The answers to these questions could lead to a home visit with parents, and accusations of “poor parenting skills, inadequate housekeeping, harmful literature, or a baby who is crying. …,” Orient warns.
She lists the many tools at the disposal of what she calls “the mental health squad,” including “Counseling sessions. Drugs. Group therapy. Removing the child from the home.” Although removing a child from the home is listed as a last resort, the mere threat of it “can accomplish wonders,” Orient noted.
According to the he University of Wisconsin-Whitewater Student Health Center, privacy rights are essentially being ignored. The center is telling patients that if government agencies want to see their medical records, they get to review them without a patient’s knowledge or consent. “By law we cannot reveal when we have disclosed such information to the government,” the center advised.
Screen Those In Dire Need First
If you want to see mental illness, just go knock on the door of the White House, or the Bushës home in Crawford, Texas. I recommend that we start this mandatory screening program with the Bush family.
Lets find some treatment for their deep-seeded mental health problems. For instance, what rotten things happened in the Bush home that drove the twins to start drinking excessively while under age. And what emotional problems caused them to intentionally embarrass their father in a matter of months after he took office.
Then lets screen the President’s nieces and nephews to see why Jeb’s kids find it appropriate to forge prescriptions for drugs, and why his son would engage in underage sex in a car parked in a public shopping center lot. Or why Jeb’s wife would try to smuggle in goods from other countries without paying the fees.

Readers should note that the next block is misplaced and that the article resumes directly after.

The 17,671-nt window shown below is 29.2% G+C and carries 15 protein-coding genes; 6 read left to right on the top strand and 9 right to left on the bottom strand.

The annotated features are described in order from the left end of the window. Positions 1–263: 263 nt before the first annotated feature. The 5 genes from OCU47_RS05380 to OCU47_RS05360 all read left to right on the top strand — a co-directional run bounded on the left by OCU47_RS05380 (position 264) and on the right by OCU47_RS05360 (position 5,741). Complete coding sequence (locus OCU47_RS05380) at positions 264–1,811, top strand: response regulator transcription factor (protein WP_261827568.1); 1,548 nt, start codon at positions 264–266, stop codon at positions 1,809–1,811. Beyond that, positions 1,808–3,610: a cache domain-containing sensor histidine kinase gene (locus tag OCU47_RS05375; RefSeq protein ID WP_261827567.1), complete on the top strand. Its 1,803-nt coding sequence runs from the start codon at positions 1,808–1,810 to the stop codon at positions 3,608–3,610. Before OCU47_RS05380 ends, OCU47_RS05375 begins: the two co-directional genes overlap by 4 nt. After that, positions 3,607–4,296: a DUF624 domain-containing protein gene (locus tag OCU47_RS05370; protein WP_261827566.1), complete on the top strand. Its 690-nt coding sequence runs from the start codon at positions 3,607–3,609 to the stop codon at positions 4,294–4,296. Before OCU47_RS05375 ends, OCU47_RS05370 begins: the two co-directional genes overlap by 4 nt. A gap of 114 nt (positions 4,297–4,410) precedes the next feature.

Then lets move on to brother Neil and have him screened to find out what compelled him to have sex with strange women who showed up at his motel room door in foreign countries, which resulted in a case of incurable VD. And let’s find out what possessed him to have an affair with his mother’s secretary while both parties were still very married..
Next, let’s line up members of the Bush administration and find out what compulsions need eradicating. Then let’s continue on to the officials at the FDA and figure out what happened to their consciences, which allow them to promote medicating kids for profits.
Granted, the “New Freedom Commission” is a catchy title. However, words can be very deceptive. I fail to see how forcing people to undergo mental health testing can possibly represent freedom, or how drugging people for profit can hardly be viewed as a form of freedom.
I agree with an article I read on NewsTarget.com that said, ìthese people have lost their minds in a mad attempt to generate obscene profits regardless of the cost to human life, individual privacy, and human rights.î
Evelyn Pringle lives in Miamisburg Ohio. She can be reached at:email@example.com